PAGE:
Thursday, May 22, 2008

The Deconstructionist's Ethic

I am having a conversation right now about some fundamental changes occurring in fundamentalism. I am not ready to go public with the story because I believe it to be at a very sensitive time and many that I talk to don’t even understand the question. There are times when, in order for fundamentals to remain, the structure that houses them must change. However, deconstructing the box that holds our valuables is often seen as an attack on the value itself. Here is an example…

Let’s say that you have your photos in one of those nice albums with the stick paper and plastic coverings. One day, you arrive to see your friend tearing the plastic covering from the book and taking the pictures out. “What are you doing!” you exclaim. To which he replies, “I am saving your valuable pictures.” He then takes them to the computer and scans them to digital format.

In reality, he was destroying the container that once preserved the valuable for a time, but that would not survive indefinitely. The struggle is to know when the right time for deconstruction arrives. When is it no longer appropriate to carry our valuable gospel in a box that is no longer practical to the point that it erodes the valuable that it once held?

I spoke to one pastor recently who asked “why do you need to tear one system down to build another up?” This was a very valid observation and I quickly agreed with him. However, on second thought, a new system can not be fully installed without first removing, or abandoning the old. Here is where the rub is and the sparks fly and names are called. Attacking the old system for its present shortcomings are never the end, but a necessary part of building the new. And perhaps, there will be some who will successfully defend the system and go down with the ship.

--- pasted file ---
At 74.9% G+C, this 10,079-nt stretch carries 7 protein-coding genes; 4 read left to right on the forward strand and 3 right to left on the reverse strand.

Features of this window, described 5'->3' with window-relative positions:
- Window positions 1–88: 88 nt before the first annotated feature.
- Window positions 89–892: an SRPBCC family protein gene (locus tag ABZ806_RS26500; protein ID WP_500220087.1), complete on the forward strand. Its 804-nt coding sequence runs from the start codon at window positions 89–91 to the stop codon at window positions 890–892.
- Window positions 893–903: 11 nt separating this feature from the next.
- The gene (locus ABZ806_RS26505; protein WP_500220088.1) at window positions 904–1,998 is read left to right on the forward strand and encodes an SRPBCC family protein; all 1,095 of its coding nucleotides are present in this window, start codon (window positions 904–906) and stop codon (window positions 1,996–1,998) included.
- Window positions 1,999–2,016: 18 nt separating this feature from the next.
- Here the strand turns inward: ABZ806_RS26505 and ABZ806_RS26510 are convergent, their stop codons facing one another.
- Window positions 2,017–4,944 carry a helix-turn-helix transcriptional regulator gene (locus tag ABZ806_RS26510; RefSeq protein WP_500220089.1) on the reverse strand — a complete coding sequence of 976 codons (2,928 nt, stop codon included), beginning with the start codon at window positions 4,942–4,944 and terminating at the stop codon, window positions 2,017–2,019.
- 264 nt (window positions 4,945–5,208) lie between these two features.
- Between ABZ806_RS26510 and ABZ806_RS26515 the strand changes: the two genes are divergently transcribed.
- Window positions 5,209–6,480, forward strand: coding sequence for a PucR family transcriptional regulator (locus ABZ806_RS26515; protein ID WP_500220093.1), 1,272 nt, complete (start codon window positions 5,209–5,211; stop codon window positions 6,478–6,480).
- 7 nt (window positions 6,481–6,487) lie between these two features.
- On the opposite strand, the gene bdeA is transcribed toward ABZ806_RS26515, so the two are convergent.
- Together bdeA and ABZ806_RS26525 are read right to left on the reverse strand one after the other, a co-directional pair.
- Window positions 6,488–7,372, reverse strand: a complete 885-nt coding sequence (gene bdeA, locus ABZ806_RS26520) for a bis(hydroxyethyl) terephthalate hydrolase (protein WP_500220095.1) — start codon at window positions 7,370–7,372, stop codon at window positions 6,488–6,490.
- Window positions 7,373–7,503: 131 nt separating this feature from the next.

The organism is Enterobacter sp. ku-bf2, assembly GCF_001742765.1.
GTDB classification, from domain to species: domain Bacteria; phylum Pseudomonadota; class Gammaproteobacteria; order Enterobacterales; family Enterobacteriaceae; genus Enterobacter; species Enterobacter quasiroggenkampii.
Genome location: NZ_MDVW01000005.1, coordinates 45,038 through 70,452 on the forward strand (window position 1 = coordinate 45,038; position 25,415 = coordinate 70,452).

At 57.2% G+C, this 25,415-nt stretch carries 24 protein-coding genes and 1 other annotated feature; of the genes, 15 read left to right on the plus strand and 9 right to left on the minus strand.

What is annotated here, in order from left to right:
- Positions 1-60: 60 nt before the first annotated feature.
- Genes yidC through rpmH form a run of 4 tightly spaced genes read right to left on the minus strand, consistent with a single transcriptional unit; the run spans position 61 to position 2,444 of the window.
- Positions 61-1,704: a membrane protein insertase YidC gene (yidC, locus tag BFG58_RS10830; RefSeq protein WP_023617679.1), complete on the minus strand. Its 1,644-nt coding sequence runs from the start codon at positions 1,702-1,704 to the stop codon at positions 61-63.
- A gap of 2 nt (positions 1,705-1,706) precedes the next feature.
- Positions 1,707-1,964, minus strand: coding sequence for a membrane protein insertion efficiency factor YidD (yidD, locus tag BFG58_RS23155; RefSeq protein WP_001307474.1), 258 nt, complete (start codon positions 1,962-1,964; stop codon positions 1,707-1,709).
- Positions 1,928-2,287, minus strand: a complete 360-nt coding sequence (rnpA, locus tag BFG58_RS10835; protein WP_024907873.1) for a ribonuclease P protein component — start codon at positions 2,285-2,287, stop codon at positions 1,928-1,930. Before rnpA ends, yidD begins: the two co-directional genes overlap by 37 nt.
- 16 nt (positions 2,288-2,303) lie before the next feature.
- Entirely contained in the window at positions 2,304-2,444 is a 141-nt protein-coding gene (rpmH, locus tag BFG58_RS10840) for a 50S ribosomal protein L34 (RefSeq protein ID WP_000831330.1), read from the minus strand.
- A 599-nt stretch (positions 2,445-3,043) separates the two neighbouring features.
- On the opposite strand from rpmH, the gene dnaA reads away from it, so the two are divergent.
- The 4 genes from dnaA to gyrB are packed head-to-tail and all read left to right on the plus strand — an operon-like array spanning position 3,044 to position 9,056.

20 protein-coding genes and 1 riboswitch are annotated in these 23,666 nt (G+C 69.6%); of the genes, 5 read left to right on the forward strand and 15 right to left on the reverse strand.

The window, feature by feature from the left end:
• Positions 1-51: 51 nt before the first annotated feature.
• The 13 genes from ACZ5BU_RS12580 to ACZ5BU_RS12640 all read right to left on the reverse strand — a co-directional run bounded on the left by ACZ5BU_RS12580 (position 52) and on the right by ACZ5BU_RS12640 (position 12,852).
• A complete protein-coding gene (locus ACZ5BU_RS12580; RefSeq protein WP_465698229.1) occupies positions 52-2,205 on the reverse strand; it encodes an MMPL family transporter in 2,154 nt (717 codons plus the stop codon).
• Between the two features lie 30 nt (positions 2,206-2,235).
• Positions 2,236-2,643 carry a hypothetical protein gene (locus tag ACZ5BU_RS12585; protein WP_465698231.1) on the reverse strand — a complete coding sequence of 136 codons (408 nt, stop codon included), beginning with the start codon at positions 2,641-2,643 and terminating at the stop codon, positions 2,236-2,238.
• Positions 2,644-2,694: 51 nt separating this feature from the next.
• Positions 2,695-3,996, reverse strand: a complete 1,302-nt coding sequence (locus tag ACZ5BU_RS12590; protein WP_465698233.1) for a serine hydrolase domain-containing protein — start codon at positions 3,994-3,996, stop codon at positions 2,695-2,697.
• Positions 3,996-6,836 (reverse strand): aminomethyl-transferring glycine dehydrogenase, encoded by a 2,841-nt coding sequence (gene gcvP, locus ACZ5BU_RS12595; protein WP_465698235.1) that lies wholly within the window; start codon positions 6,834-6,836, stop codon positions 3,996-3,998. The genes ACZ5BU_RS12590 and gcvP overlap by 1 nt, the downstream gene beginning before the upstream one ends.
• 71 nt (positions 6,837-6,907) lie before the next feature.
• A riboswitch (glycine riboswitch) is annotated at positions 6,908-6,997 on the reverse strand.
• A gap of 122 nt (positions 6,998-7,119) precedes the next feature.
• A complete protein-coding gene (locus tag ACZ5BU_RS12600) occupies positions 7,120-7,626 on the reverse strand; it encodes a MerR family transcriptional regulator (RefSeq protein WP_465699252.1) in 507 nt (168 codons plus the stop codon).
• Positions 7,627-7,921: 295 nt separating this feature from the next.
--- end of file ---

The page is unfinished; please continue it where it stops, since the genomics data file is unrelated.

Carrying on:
If this will be the case, when do we abandon ship, and who if anyone do we try to rescue. Promoting our answer to those on the ship would no doubt be labeled as mutiny, and yet to leave a brother onboard while we truly see the water rising is no good either.

So I ponder. I sit at the keyboard and write to think. I rehearse again what I believe to be the deconstructionist’s ethic and how if at all something needs to change in fundamentalism so that the fundamentals will survive to the next generation. As a young fundamentalist I am pulled from the right to “not remove the old landmarks”, and from the left to adjust to globalization and the way things are. I know deep down that hard decisions will have to be made. So today I ponder the deconstructionist’s ethic.


Barbara Shellhamer said...

Are you calling the form of worship the box that must be destroyed? It is gonna happen with or without our help. As long as the fundamental Gospel does not change will work. Time, balance and keeping the main thing the main thing will survive. It is just like back 100 years ago, worship was differant even from what we were raised with...and 100 years from now, without the rapture, worship will be very differant again, as long as the gospel is preached all the "manmade" styles will not matter much. God looks at the heart. I think as a fundamentalist we will change some of our dear old phrases that we use and change some of the music...But our message can not change.Change takes time and balance. Rome wasn't built in a day nor was it destroyed in a day. Blend the old way with the new way and keep the gospel number one in all.

Joel Johns said...

No Barb, I am not referring to music, or worship, but to some of the ways in which we try to practice some of the inner workings of church. As far as worship goes, I am with you.

Ros Horton said...

This is very thought provoking and you've approached it with insight and sensitivity. While I know you had a particular situation in mind while penning it, the underlying truth applies to many things.